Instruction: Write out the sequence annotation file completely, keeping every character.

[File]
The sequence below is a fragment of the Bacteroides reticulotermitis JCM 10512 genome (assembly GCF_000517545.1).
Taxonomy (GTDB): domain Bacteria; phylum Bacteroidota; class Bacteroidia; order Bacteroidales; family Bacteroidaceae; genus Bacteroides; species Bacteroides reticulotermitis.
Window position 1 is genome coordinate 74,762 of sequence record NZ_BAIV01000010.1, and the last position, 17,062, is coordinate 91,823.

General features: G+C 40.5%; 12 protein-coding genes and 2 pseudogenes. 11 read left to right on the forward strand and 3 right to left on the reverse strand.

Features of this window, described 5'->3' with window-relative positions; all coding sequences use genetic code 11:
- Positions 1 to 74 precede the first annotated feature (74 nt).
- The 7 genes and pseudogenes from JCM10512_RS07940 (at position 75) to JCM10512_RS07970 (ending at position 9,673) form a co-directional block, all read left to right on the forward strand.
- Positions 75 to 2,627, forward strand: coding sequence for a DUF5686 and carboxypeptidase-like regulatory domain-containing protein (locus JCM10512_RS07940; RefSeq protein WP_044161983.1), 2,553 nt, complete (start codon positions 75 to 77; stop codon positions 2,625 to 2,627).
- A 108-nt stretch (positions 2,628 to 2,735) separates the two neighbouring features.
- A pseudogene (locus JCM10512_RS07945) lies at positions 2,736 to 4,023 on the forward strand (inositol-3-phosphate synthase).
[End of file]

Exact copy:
The sequence below is a fragment of the Bacteroides reticulotermitis JCM 10512 genome (assembly GCF_000517545.1).
Taxonomy (GTDB): domain Bacteria; phylum Bacteroidota; class Bacteroidia; order Bacteroidales; family Bacteroidaceae; genus Bacteroides; species Bacteroides reticulotermitis.
Window position 1 is genome coordinate 74,762 of sequence record NZ_BAIV01000010.1, and the last position, 17,062, is coordinate 91,823.

General features: G+C 40.5%; 12 protein-coding genes and 2 pseudogenes. 11 read left to right on the forward strand and 3 right to left on the reverse strand.

Features of this window, described 5'->3' with window-relative positions; all coding sequences use genetic code 11:
- Positions 1 to 74 precede the first annotated feature (74 nt).
- The 7 genes and pseudogenes from JCM10512_RS07940 (at position 75) to JCM10512_RS07970 (ending at position 9,673) form a co-directional block, all read left to right on the forward strand.
- Positions 75 to 2,627, forward strand: coding sequence for a DUF5686 and carboxypeptidase-like regulatory domain-containing protein (locus JCM10512_RS07940; RefSeq protein WP_044161983.1), 2,553 nt, complete (start codon positions 75 to 77; stop codon positions 2,625 to 2,627).
- A 108-nt stretch (positions 2,628 to 2,735) separates the two neighbouring features.
- A pseudogene (locus JCM10512_RS07945) lies at positions 2,736 to 4,023 on the forward strand (inositol-3-phosphate synthase).